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Bills turn to Lynn to fix struggling offense

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ORCHARD PARK, N.Y. (AP) Calling his surprise promotion ''bittersweet,'' new Buffalo Bills offensive coordinator Anthony Lynn knows he has a tall task ahead of him.

Lynn was promoted to offensive coordinator last Friday after the Bills fired Greg Roman following an 0-2 start.

It's now Lynn's job to pick up the pieces and try to help salvage a Bills season that has already hit a breaking point.

''Look, man, it's a challenge. I accept the challenge,'' Lynn said. ''Think I'm the right guy for the challenge and I'm not going to make any excuses. It's my responsibility to get us going, and we'll figure it out.''

Lynn had mixed emotions on Thursday when he spoke to reporters for the first time since receiving the promotion.

''It was bittersweet, I'll say that,'' Lynn said. ''I was surprised and then once you get over the initial shock, you've got a job to do. Helluva challenge.''

Lynn, 47, played in the league for six seasons (1993, 1995-99) as a backup running back and was a member of John Elway's Super-Bowl winning teams.

He joined the Broncos' coaching staff following his retirement in 2000 as a special teams assistant before coaching running backs for five teams over the next 14 years before his promotion on Friday.

Despite his background as a running backs coach - and coach Rex Ryan's reputation for wanting a ''ground and pound'' attack - Lynn doesn't plan on forcing the issue in the running game. He described his offensive philosophy as fluid and flexible depending on what opposing defenses present.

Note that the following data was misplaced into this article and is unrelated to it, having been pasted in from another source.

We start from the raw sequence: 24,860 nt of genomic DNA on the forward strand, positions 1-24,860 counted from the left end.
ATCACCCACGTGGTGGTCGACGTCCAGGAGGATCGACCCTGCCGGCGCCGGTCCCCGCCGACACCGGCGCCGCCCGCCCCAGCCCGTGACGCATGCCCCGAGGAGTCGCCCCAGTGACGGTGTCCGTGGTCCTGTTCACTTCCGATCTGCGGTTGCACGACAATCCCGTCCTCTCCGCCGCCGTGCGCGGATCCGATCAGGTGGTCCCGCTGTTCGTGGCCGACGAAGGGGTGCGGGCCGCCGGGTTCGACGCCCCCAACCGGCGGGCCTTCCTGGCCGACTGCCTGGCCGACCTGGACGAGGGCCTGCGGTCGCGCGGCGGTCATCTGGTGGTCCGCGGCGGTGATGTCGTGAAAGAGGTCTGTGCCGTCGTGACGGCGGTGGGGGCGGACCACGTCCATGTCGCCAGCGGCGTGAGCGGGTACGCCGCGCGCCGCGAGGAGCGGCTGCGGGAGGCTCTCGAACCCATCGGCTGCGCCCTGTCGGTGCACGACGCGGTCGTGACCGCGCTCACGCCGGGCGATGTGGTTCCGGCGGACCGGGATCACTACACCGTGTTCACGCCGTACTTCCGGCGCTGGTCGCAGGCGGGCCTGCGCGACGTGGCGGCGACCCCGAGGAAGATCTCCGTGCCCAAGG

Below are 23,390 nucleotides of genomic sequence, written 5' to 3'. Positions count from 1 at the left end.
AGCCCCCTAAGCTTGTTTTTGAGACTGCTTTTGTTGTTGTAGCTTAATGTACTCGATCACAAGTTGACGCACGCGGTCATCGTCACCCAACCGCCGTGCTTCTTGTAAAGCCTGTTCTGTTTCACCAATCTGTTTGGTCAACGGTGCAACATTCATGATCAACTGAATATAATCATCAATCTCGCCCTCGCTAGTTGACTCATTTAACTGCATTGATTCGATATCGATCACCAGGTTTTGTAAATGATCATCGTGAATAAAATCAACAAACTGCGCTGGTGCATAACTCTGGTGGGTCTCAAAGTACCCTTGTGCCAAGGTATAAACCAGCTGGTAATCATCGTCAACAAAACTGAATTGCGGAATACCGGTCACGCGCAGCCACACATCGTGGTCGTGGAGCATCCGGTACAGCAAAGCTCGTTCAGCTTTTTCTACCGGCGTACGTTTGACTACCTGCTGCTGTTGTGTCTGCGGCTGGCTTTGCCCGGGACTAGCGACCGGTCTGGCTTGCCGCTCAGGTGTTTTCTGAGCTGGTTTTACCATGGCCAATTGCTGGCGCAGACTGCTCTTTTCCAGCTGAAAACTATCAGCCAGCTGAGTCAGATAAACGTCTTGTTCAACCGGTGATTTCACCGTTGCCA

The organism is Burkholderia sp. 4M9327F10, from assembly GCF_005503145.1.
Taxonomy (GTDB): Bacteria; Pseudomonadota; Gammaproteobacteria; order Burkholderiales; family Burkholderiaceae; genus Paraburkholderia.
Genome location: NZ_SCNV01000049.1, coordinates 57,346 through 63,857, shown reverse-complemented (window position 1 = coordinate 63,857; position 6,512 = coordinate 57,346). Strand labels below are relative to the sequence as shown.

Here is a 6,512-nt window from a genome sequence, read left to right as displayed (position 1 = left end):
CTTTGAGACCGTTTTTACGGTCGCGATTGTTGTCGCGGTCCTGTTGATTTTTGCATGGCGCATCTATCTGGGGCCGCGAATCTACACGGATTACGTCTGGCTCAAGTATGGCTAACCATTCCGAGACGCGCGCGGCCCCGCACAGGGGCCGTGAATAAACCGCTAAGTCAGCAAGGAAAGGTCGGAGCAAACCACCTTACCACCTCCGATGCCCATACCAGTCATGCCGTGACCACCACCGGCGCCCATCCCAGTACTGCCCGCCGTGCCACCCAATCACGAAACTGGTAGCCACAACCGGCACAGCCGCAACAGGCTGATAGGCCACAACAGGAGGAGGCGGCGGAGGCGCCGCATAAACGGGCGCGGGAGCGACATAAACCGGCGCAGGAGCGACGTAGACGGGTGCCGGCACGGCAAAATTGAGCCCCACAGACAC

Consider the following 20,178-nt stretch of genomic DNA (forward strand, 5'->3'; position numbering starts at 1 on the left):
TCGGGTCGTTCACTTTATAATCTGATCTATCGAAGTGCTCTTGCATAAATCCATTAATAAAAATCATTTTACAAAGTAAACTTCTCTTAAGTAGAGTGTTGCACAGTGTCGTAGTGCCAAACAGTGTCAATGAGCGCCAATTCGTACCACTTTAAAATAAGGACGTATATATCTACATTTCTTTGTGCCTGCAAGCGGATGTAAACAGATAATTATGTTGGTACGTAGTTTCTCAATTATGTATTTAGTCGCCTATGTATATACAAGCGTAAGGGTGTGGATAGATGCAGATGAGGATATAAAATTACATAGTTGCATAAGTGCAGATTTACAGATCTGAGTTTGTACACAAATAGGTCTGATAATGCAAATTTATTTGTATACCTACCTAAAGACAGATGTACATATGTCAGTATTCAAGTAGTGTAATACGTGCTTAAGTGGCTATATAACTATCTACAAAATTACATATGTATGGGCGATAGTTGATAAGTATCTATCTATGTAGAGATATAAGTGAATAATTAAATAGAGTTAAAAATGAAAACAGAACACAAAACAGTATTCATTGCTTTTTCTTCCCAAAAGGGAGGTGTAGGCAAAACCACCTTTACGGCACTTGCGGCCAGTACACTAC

''No, I don't know ground and pound,'' Lynn said. ''To me, if they give you ground and pound, you ground and pound. If they give you pass, you pass. I just want to coach an explosive offense, doing multiple things, balance multiple personnel groupings and just take what they give us.

''I'm a personnel-driven guy. I believe in personnel. Get the ball in the hands of players and let them make the plays because if you do that, they'll make way more plays than we'll ever design.''

He faces an uphill battle on short notice. Buffalo's offense sputtered in each of its first two games to start the season.

In Week 1 against Baltimore, Buffalo had just 160 yards - its lowest output in a decade and lowest total in a season opener since 1979.

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Buffalo's offense had some better moments in a 37-31 loss to the New York Jets in Week 2, but struggled once again with consistency and staying on the field.

Through two games, the Bills ranked 30th in offense and 29th in third-down conversions (6 of 23).

''I want to play smart, physical football,'' Lynn said. ''I want to be explosive down the field. Right now, I just want to stay on the damn field. We're going to play a little bit faster and see if we can put a little pressure on the defense. Just execute.''

A point of emphasis this week for the Bills has been simplifying the playbook. They have trimmed plays under Lynn and plan on limiting quarterback Tyrod Taylor's ability to change plays at the line of scrimmage.

''We will have it cut down,'' Ryan said. ''But there's plenty there, there's plenty of volume. It's just cut down a little.''

Added Lynn: ''We didn't just shrink it until we don't have enough bullets. We have plenty of bullets and ammo. We just took a little off the guys' plate.''

Lynn may have a short-handed roster for Sunday's game against the Arizona Cardinals (1-1).

Top receiver Sammy Watkins (foot) missed practice again on Thursday, and Ryan said there is some ''heightened concern'' regarding Watkins' availability for Sunday.

Fellow wideout Greg Salas left Thursday's practice with a groin injury. Ryan said he doesn't believe the injury is a significant one. Tight end Charles Clay has been limited with a knee injury and Cordy Glenn has yet to return to practice after injuring his ankle in Week 1.

Less than ideal, yes - but Lynn is embracing the opportunity to try and turn things around.

''I've been training to do this all my life,'' Lynn said. ''I had a couple (opportunities) to do it in different places and it didn't work out. But I never wanted to do it under these circumstances. I like to build my success on top of another man's success, or woman, but unfortunately it's the NFL.

''Didn't work out that way. Now I'm in charge and I have to get this offense going in the right direction, and I plan on getting it done.''


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